Ethical Dilemma Analysis

11 November 2016

The nurse that promised confidentiality now faces an ethical dilemma: if she keeps her promise to the girl, she may not get the proper follow up care and support to treat her illness, and if she breaks her promise, she has violated the ethical principles of fidelity, and autonomy (Nathanson, 2000). This paper will discuss the ethical implications of breaches of confidentiality, and how the ethical theory of teleology helps to determine the best course of action.

Using the 6-step process of ethical decision-making from Purtilo and Doherty as a guide, this paper will also explain the process of how a breach in confidentiality can still elicit the ultimate goal of ethical practice: a caring response. The ethical theory of teleology is focused on the outcomes of decisions. The end result is the deciding factor in all choices in teleologic ethics (Purtilo & Doherty, 2011). The girl in the above scenario would be unfortunate indeed if the nurse kept her promise.

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The decision to not tell the parents clearly places the minor in a position to decide the outcome of her own fate. This is a huge burden to place on an immature mind regardless of the right to autonomy, or the respect for the nurse-patient relationship and its promise of confidentiality. Neither keeping the promise to the girl, nor breaking it, is ideal. The duty of confidence requires the nurse to “disclose information if they believe someone may be at risk of harm” (Edwards, 2010, p. 14).

In this situation the nurse works through the 6-step process of ethical decision-making and uses teleology theory to help her choose the path that will bring about the best outcome for the girl. According to Purtilo and Doherty (2011) the 6-step method provides the nurse with a logical, clear way to decide which course of action to take, and what options are available to her. Gathering relevant information, asking questions, paying attention to the details in step 1 gives the nurse insight as to why the girl might not want her cancer and HPV diagnoses revealed.

Step 2 identifies that this is clearly an ethical dilemma. The girl needs follow up care that only her parents will be able to provide since their consent is needed because she is a minor. Step 3 examines the situation through the use of ethics theory, in this case teleology, and brings the focus back on what is most important, what is best for the girl. Step 4 discusses possible alternatives. Diligent thought about possible alternatives is important in order to choose the best one (Purtilo & Doherty, 2011). In collaborating with other health care workers the nurse has a broader view of what options are possible.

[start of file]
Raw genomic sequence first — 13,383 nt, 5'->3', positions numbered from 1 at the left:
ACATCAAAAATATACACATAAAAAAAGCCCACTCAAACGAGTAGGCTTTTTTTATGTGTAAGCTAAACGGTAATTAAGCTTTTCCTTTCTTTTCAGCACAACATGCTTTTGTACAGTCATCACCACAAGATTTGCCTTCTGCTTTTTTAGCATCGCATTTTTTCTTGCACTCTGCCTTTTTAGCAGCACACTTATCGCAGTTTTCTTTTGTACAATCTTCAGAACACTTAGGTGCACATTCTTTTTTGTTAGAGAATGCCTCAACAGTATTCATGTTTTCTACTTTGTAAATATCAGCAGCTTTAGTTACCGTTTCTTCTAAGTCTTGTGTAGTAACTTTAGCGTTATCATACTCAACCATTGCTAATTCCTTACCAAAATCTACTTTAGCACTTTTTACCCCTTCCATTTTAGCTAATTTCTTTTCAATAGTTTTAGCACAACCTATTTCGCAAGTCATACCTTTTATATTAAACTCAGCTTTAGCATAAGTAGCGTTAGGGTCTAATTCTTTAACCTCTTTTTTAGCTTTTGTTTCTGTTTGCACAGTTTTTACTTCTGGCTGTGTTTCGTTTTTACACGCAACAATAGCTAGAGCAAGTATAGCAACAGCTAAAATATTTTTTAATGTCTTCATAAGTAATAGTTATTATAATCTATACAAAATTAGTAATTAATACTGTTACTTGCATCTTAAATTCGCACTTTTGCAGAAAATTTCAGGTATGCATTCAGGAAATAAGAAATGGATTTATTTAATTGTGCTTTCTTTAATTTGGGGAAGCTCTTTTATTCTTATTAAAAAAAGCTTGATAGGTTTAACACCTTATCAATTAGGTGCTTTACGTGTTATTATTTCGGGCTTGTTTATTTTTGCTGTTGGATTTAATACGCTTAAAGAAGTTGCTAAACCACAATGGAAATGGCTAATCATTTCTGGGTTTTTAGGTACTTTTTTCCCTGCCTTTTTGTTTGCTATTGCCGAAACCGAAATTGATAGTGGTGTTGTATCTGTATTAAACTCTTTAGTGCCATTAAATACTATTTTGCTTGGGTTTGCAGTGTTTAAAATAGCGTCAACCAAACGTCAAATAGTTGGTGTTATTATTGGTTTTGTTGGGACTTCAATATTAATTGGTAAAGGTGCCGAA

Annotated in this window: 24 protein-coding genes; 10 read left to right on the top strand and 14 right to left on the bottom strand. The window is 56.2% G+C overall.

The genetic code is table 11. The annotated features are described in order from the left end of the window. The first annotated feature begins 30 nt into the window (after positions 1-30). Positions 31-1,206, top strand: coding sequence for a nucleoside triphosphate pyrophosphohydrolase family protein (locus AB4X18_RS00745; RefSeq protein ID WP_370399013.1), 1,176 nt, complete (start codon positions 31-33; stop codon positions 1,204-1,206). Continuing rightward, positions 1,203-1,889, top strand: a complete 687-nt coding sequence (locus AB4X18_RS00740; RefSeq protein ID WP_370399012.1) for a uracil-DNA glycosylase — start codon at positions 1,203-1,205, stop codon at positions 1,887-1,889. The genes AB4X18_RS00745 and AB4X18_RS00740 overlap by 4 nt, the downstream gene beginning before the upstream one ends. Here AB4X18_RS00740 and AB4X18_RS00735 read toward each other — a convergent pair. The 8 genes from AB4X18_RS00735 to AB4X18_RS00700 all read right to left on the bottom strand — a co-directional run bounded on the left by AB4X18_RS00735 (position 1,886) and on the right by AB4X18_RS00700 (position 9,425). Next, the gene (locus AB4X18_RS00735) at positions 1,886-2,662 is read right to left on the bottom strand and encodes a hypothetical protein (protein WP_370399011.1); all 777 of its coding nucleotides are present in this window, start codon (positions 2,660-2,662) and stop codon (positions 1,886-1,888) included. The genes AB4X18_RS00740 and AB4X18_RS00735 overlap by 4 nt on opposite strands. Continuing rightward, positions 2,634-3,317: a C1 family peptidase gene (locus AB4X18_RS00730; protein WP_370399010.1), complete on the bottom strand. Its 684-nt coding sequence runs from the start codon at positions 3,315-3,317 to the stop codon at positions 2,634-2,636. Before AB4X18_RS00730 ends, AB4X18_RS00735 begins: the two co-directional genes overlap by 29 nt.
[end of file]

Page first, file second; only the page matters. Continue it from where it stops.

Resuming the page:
One possible alternative to not telling the parents is to allow the girl to leave, and think about it, give her information to review, and elicit a promise to return to discuss with the nurse any questions or concerns. This would allow the girl to be more autonomous but would not treat her underlying cancer if she does not speak with her parents, or if she fails to return to the ED. A second alternative would be to involve social services to help with counseling, to be a support and a presence in addition to the nurse, while the parents are told.

A third option would be to disregard the promise made and call the parents without any discussion with the girl. This last option would be least desirable since the girl would likely be angry and upset that the nurse went behind her back and broke her promise to her. At this point the dilemma has been thought about and the alternative options examined. Step 5 is acting on the best alternative. The nurse decides to call the parents and speak with the girl that her wishes are heard and respected but in her best interests the promise to not tell must be broken. In teleology ethics, the focus is on the best outcome.

The outcome of good is greater than the bad even though some bad will result from the decision (Purtilo & Doherty, 2011). Step 6 is evaluation and reflection of the chosen decision. The nurse knows that her ultimate goal is what is best for the girl in her treatment of her cancer, considering her age. She acted in the correct manner to elicit the best possible outcome and she did it in a caring way. Ethics committees, with their multi-disciplinary grouping, can also help in ethical dilemmas if time allows for a meeting to be called. Diverse views are shared and presented, and the best possible path is chosen.

Limitations of ethics committees is the time needed to come to a decision since ethical dilemmas often need to be made quickly. “The duty of confidence is not absolute” (Griffith, 2007, p. 531). On occasion, confidence must be broken in order to provide ethical care. Organized thought processes such as the 6-Step method written about by Purtilo and Doherty, and using an appropriate ethical theory to guide help nursing determine the best course of action to take to elicit the ultimate goal of ethical nursing, a caring response. References Edwards, M. (2010). An introduction to confidentiality.

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